Photos: Avant Fairfax Draws a Crowd
By virtually any measure, Saturday's Avant Fairfax festival was quite the success. With a lineup full of relative obscurities and a location far from the center of metropolitan D.C., success was never a guarantee, but thanks to consistent and wide-ranging publicity efforts on the part of its organizers, Avant Fairfax managed to draw a diverse crowd of over 150 people. Midway through, I asked co-organizer Chethan Kenkeremath if he had expected such an impressive turnout. The response was immediate and emphatic: "Fuck no. I thought we were each going to lose a thousand dollars out of our own pockets, 30 people would show up, and they'd be all the usual Velvet Lounge regulars."
Did he know most of the people in attendance? "In the beginning, most of them were friends of mine. But at this point it's way beyond that."
More photos and brief thoughts after the jump. There's also a full photo gallery here.
I arrived a bit late and missed Layne Garrett and Insect Factory, to my dismay. The first set I caught was Kuschty Rye-Ergot (above), with local guitarist John Stanton and former Velvet Lounge curator Scott Verrastro on electronics and percussion. Despite some feedback issues, this was a highly enjoyable, low-key set perfectly timed with the slowly fading ambient light in the Old Town Hall space. By the time the next act, Stag Hare went on, it was dark outside and the music – a densely textured noise/drone piece – once again fit the mood.
Avant Fairfax's musical palette was pretty diverse, and surprisingly accessible. Perhaps the most straightforward act of the evening was Outpost, a three-piece band whose psych-rock was the most song-based music that I heard all night. They were followed by Anduin (above), another one-man act whose dark ambient music was accompanied by compelling visuals: in particular, a video of a crackling fireplace that, rather than being comforting, became strangely ominous in the context of the music. Anduin was probably my favorite performance of the night.
The most warmly received performance of the festival was Mike Tamburo (above), who performed a lengthy and apparently fully composed piece on solo hammer dulcimer. In a festival that generally placed thoughtful improvisation and deliberate playing ahead of sheer chops, Tamburo's piece was a tour de force of brilliant musicianship, and his composition ebbed and flowed gracefully while still throwing in the occasional suprising twist to keep things interesting. He seemed somewhat bemused by the enthusiastic standing ovation that he received, but it was well deserved.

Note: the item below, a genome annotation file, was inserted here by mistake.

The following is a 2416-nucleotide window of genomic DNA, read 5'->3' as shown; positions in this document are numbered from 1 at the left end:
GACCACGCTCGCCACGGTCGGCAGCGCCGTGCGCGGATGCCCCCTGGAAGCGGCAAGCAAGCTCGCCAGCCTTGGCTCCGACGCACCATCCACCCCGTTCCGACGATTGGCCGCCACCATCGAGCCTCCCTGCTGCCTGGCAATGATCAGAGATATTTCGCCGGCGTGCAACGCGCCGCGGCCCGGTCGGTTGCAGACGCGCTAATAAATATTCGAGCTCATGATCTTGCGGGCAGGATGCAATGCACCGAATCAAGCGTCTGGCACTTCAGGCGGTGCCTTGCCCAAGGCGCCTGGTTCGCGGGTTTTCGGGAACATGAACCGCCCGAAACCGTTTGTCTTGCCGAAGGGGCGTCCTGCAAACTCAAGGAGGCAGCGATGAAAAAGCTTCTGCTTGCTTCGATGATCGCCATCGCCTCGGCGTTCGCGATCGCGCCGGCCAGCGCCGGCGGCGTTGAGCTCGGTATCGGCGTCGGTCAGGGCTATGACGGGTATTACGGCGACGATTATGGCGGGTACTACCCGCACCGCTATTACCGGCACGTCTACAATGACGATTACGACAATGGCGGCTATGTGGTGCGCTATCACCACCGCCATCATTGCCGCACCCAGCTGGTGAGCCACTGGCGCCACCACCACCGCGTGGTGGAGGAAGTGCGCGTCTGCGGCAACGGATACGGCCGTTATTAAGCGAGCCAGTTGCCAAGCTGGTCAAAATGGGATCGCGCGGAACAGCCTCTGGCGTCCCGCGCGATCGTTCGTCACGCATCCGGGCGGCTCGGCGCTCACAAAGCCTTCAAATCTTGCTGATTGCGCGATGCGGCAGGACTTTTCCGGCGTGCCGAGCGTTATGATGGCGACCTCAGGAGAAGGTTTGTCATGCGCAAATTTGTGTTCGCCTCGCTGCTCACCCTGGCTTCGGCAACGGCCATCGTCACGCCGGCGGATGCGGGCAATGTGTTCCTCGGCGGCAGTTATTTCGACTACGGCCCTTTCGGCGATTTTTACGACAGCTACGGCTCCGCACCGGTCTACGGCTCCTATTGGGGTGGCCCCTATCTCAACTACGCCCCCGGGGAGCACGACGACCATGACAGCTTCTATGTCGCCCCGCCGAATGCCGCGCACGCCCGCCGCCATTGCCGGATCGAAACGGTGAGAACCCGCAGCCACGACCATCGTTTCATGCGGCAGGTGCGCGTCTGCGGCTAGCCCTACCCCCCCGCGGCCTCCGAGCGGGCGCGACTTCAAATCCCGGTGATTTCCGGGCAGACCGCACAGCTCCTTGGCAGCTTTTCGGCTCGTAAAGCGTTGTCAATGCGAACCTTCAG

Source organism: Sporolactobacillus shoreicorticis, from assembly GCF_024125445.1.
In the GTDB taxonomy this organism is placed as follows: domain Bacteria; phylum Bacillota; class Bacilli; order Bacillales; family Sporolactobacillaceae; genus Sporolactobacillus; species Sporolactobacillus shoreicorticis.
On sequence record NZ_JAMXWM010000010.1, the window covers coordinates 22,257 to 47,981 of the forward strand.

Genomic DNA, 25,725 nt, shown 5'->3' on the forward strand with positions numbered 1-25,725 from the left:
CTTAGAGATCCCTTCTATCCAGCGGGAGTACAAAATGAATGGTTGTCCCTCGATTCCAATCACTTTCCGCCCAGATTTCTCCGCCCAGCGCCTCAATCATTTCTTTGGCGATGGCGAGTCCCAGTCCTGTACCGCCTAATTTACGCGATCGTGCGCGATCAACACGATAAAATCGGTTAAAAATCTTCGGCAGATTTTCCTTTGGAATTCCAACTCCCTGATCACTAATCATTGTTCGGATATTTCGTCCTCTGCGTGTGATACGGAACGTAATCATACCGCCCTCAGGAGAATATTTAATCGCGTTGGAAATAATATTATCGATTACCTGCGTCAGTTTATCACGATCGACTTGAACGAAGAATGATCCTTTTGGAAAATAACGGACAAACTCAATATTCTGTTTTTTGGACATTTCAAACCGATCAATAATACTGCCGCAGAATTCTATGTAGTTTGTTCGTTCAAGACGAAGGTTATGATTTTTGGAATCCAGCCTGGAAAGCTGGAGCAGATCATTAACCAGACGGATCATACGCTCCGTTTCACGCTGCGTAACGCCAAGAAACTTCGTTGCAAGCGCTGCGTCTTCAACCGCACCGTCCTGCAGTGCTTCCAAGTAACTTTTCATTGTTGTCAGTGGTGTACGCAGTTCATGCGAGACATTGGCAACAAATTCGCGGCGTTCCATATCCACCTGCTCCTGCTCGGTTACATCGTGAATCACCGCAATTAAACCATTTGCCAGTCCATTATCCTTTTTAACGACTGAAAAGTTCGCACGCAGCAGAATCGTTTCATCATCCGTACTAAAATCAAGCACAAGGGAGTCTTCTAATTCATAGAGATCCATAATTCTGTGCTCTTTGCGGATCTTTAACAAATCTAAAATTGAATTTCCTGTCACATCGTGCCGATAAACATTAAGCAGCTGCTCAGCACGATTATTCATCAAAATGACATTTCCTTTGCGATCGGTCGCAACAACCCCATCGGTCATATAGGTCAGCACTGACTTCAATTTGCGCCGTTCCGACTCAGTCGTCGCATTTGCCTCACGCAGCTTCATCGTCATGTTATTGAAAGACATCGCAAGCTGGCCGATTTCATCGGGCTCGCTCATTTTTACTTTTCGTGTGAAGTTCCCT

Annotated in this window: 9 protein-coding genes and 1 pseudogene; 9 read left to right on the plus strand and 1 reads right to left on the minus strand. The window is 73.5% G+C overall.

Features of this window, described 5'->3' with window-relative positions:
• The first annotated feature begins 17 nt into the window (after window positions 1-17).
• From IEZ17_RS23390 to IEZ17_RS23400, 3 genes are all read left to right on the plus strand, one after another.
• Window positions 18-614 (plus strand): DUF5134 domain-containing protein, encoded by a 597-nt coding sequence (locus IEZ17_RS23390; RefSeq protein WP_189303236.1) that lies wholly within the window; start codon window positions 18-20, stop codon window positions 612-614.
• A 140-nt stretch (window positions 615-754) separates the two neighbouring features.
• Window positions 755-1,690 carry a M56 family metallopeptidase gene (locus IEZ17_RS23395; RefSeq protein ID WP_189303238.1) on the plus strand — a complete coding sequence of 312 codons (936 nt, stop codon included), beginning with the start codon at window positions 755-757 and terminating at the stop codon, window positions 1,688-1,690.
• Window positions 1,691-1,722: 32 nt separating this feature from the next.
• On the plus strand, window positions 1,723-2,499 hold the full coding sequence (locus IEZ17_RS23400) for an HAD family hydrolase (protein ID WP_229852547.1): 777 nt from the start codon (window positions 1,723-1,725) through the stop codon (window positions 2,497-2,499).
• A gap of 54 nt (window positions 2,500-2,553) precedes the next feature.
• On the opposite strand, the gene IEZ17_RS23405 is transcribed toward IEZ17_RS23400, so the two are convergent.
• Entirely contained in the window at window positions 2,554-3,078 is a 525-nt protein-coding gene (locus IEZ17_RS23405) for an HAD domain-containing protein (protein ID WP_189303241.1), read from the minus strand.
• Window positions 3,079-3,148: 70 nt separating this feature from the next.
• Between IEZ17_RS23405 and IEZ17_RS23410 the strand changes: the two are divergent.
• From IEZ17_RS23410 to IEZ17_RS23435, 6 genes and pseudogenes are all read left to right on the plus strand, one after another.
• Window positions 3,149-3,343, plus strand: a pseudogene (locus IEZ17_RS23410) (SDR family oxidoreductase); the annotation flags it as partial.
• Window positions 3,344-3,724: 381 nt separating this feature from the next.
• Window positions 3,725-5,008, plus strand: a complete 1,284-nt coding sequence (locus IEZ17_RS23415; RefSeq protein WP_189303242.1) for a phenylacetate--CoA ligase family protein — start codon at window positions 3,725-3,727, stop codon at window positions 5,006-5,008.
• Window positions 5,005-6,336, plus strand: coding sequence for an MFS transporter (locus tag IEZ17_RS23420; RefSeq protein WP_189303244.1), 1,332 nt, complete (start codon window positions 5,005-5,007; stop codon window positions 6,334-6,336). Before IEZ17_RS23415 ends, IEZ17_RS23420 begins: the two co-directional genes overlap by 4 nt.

Kohoutek, above, is a band with which many in D.C. are already well-acquainted. For their half-hour improv at Avant Fairfax, they were a quartet of guitar, drums, electronics and voice/various weird wind instruments. The result was a pretty representative psych-rock jam, much more out there than Outpost's material but still grounded and accessible, mostly thanks to John Stanton's relatively melodic explorations on electric guitar. Although they were under pressure to end their set quickly as the show was running extremely late, their improv seemed to progress and wrap up at a logical point, ending just when the musicians seemed to run out of things to say, no earlier and no later.
Kohoutek's Avant Fairfax performance is already available for streaming and download at District of Noise.
Headliners Cheer-Accident did not get started until nearly 1:45am, at a festival that had an advertised end time of 1am. As a result, they had to play a very truncated set of only about half an hour, some of which they whittled away with idle banter. At the outset, multi-instrumentalist Thymme Jones (above, on trumpet) said something like, "This has been a great festival so far... it's too bad we're going to ruin it with some rock music." Cheer-Accident's music is indeed more prog-rock than much of the more improv- and drone-oriented material of the earlier performers. But they are no retro group celebrating the glory of the 1970s; instead, their avant-rock remains fresh and unpredictable, and even in the course of a 30-minute set one was never sure what was coming next. The set seemed kind of disorganized and crowd had thinned out greatly by the time Cheer-Accident was forced to finish up at 2:15, but I really enjoyed a lot of their choppy, proggy avant-rock.
All told, the only real complaint about the evening was that it failed completely to run on time. For a first-time festival thrown together on a relative whim, that's hardly a damning criticism. And the word from organizer Andrew McCarry is that he is not ruling out further similar events in collaboration with Fairfax Spotlight on the Arts. Looks like Sonic Circuits and the Velvet Lounge have a new ally in the suburbs.